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Heightened focus on expenses will ‘benefit the industry’

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Reporter 8 minute read

The current scrutiny on mortgagor expenses and affordability will “benefit the industry at the end of the day”, an award-winning broker has said.

Mortgage Choice Ormeau broker and winner of the Mortgage and Finance Broker of the Year category at last week’s Women in Finance Awards 2018, Deslie Taylor, stated that while the increased scrutiny on expenses and affordability was adding time and workload to a broker’s role, she believed that it would benefit the industry and customers in the long term. 

Noting the recent commentary around the use of Household Expenditure Measure (HEM) and arguments over whether it should be abandoned, Ms Taylor said that more in-depth conversations and note taking around a mortgagor’s ability to afford a loan had helped her business. 

Speaking to The Adviser, the Queensland-based broker said: “This whole mortgage industry is an ever-changing beast, [but] changes in the lending world aren’t going to affect us because we are giving the clients the right choices and the right information up front.” 


She elaborated: “Before the loan goes to the lender, I’m meeting with clients and really going through their cost of living and their expenditure, and I’m doing much more of an education piece with clients now in regards to being ready to refinance or to purchase a new home. 

“I can go through their bank accounts and show them the areas in which the lenders are going to be concerned and we will put them on a savings plan or on a budget schedule that we want to see them adhere to for a period of three to six months. 

“So, rather than having a client get in front of me and assume that we are going to write the loan immediately and submit it to the lender the same day, I really take the time to educate the client in regards to my concerns (if there are any that I think could mean they’d be knocked back) and I address them there and then and put them on a savings plan, accordingly.”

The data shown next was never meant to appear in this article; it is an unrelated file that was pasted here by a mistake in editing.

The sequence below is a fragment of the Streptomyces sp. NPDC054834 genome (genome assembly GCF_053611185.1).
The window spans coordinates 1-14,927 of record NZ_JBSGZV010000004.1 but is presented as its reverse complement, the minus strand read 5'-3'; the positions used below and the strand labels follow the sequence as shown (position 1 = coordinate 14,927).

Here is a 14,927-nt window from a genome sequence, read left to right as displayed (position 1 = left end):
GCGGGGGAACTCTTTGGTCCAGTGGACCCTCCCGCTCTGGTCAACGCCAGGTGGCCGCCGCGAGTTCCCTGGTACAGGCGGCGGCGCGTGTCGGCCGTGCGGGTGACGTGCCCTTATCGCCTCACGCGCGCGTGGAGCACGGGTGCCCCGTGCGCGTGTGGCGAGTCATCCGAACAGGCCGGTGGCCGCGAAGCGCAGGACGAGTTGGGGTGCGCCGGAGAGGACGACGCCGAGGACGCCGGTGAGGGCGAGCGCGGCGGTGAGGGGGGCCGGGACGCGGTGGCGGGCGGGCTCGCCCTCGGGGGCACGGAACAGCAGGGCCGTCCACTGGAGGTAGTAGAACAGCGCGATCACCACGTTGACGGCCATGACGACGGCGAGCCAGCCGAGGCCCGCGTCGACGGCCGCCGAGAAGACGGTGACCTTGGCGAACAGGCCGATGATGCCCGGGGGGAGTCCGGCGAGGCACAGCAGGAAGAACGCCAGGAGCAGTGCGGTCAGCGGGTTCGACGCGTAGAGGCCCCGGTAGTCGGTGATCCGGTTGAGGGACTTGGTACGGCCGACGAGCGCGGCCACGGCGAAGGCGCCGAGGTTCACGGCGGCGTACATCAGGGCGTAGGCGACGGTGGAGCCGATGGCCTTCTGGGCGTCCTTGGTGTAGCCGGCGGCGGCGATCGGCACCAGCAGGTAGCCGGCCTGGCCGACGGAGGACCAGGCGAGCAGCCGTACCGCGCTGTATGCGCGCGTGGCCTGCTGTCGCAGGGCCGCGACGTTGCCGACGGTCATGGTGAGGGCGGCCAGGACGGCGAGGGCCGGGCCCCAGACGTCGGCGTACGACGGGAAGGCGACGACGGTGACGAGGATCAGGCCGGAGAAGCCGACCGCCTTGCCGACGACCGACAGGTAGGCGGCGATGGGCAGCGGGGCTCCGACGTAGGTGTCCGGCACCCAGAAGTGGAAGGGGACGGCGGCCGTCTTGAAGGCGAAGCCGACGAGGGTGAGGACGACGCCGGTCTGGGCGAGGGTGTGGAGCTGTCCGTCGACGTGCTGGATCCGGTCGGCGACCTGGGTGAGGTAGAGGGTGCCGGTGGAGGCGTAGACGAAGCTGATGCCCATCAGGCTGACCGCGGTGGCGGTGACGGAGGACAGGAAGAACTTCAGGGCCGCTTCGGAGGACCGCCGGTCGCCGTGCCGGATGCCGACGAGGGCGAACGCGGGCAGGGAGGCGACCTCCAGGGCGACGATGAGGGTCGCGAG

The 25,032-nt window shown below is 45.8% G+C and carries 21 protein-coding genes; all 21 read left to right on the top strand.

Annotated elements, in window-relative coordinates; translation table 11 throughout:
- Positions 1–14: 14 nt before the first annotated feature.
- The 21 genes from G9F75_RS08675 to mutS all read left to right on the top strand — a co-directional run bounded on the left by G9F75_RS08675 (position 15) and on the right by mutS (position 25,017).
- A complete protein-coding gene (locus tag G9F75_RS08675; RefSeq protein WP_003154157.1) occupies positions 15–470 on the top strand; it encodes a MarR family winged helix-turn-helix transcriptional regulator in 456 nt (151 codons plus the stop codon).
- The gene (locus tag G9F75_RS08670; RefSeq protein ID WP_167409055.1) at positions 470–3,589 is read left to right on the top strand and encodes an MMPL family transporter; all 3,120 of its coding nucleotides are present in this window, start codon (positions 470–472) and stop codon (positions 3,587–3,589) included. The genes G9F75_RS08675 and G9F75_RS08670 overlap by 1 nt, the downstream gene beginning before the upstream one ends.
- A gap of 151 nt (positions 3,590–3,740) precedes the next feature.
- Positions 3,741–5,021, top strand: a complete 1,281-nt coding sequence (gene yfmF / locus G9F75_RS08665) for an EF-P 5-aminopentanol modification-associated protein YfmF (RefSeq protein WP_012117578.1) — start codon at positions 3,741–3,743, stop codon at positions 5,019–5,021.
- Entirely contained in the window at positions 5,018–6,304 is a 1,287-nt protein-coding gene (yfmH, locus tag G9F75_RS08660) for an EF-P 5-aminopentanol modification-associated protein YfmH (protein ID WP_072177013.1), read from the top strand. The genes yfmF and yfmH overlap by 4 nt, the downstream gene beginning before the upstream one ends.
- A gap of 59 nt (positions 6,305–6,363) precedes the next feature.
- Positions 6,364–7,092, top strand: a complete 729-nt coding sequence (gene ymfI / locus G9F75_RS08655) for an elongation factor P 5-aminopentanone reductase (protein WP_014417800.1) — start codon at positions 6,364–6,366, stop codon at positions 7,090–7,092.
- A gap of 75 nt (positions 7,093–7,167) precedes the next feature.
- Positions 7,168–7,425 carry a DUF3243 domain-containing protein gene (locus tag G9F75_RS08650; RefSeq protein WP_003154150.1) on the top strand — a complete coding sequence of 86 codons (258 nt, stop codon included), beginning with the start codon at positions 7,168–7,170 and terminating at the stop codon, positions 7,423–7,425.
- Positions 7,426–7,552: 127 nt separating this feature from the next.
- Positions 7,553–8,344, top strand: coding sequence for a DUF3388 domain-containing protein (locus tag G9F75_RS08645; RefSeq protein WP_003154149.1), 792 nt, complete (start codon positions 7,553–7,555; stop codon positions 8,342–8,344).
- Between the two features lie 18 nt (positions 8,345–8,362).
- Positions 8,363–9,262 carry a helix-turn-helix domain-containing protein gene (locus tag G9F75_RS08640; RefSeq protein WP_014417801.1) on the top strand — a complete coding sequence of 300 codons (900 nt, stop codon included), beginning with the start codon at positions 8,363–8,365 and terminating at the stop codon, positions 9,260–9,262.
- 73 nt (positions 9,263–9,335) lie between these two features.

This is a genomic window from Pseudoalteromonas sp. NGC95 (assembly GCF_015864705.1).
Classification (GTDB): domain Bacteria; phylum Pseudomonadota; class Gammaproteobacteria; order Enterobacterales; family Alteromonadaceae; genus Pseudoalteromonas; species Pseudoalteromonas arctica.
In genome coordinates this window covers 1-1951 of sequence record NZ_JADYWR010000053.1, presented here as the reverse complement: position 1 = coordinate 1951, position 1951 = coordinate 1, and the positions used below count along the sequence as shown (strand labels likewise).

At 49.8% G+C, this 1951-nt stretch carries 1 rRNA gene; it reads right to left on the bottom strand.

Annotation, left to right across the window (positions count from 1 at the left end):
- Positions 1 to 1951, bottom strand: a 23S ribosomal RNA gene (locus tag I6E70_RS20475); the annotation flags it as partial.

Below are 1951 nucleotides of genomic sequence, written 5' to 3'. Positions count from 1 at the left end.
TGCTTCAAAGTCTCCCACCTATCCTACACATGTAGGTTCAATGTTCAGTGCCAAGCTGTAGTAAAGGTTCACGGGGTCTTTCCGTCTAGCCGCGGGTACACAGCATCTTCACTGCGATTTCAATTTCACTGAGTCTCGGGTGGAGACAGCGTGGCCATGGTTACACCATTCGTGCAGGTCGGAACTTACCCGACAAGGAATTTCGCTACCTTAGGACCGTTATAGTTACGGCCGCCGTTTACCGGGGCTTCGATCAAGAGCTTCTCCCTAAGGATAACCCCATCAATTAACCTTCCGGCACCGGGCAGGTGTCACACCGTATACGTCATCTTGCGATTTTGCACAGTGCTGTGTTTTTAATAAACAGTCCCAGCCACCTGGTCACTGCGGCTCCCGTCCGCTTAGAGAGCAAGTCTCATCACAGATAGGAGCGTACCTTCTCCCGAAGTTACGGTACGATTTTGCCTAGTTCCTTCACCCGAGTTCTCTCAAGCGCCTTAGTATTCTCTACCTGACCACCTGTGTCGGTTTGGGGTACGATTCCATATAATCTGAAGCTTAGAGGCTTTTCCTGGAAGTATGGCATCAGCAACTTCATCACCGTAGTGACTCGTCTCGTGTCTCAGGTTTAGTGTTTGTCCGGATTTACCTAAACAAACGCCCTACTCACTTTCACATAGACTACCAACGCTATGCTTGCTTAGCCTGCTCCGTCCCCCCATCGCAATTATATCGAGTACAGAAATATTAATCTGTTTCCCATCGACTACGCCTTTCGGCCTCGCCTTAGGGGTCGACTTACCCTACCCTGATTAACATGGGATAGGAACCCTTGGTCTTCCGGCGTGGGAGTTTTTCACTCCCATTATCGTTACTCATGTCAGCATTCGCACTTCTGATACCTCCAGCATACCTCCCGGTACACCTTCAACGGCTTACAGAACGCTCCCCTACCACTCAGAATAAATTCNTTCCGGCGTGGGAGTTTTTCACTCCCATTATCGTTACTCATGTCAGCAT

Ms Taylor added that once the borrower can show that they can adhere to the savings/budget plan, she will then submit the loan to the lender and finds that it then tends to get approved “without an issue”. 

The Mortgage Choice franchise owner said that preparing a client for a change in lifestyle was important not only for the client, but also for the lender and the broking industry, too. 


“I think it is for the benefit of the whole industry at the end of the day. But its not just important for us, its important for the client, too. Because what is going to happen when interest rates start going up and all of our clients have become so accustomed to living the lifestyle that they are currently living?

“The way I see it is that, by educating our clients to understand what theyre doing now in regards to their lifestyle and habits and showing them how it could affect their ability for them to live comfortably in the future (should interest rates start to rise again), we are preparing them for the future. 

“The last thing I want to see is clients over-committing or being hit with higher interest rates and feeling like they can no longer afford their mortgage because they don’t realise they need to change their lifestyle.

“So, it is really about educating the clients in regards to the importance of putting extra money in the mortgage and making sure they have savings for a rainy day and incorporating into their budget a buffer so that, if rates do go up, they are going to be OK with that.”

According to Ms Taylor, this system not only provides the borrower with a more realistic picture of their lifestyle once they take on a mortgage, it also cements the broker as a trusted adviser.

She added that, coupled with more detailed file notes, this system has helped reduce touch points and improved turnaround times. 

“I think 100 per cent that is has improved approvals,” Ms Taylor told The Adviser. 

“My file notes were always thorough, but now, instead of giving a lender half a page of bullet-point notes in regards to what the client is wanting to do, I now spend a good 20 minutes to half an hour typing up my summary of the interview, what we spoke about, what the client is looking to achieve today, what they are hoping to achieve in the next 10 years, the reason they have chosen this product and why they feel that this product will benefit them.

This means that when a lender actually gets my file, once theyve read through the notes, they themselves feel as though they have sat in on the meeting with me and the client. So, although it has probably taken me an extra half an hour to prepare a file for submission, I am making sure that the conversation I have with the client is relayed back to the lender.”

Ms Taylor added: “If we are very, very transparent and have these open lines of communication, it is making it easier for the lender to actually physically approve that deal.”

Find out more about Deslie Taylor and the Women in Finance Awards in the November edition of The Adviser magazine.

[Related: The leading women in finance honoured]

Heightened focus on expenses will ‘benefit the industry’
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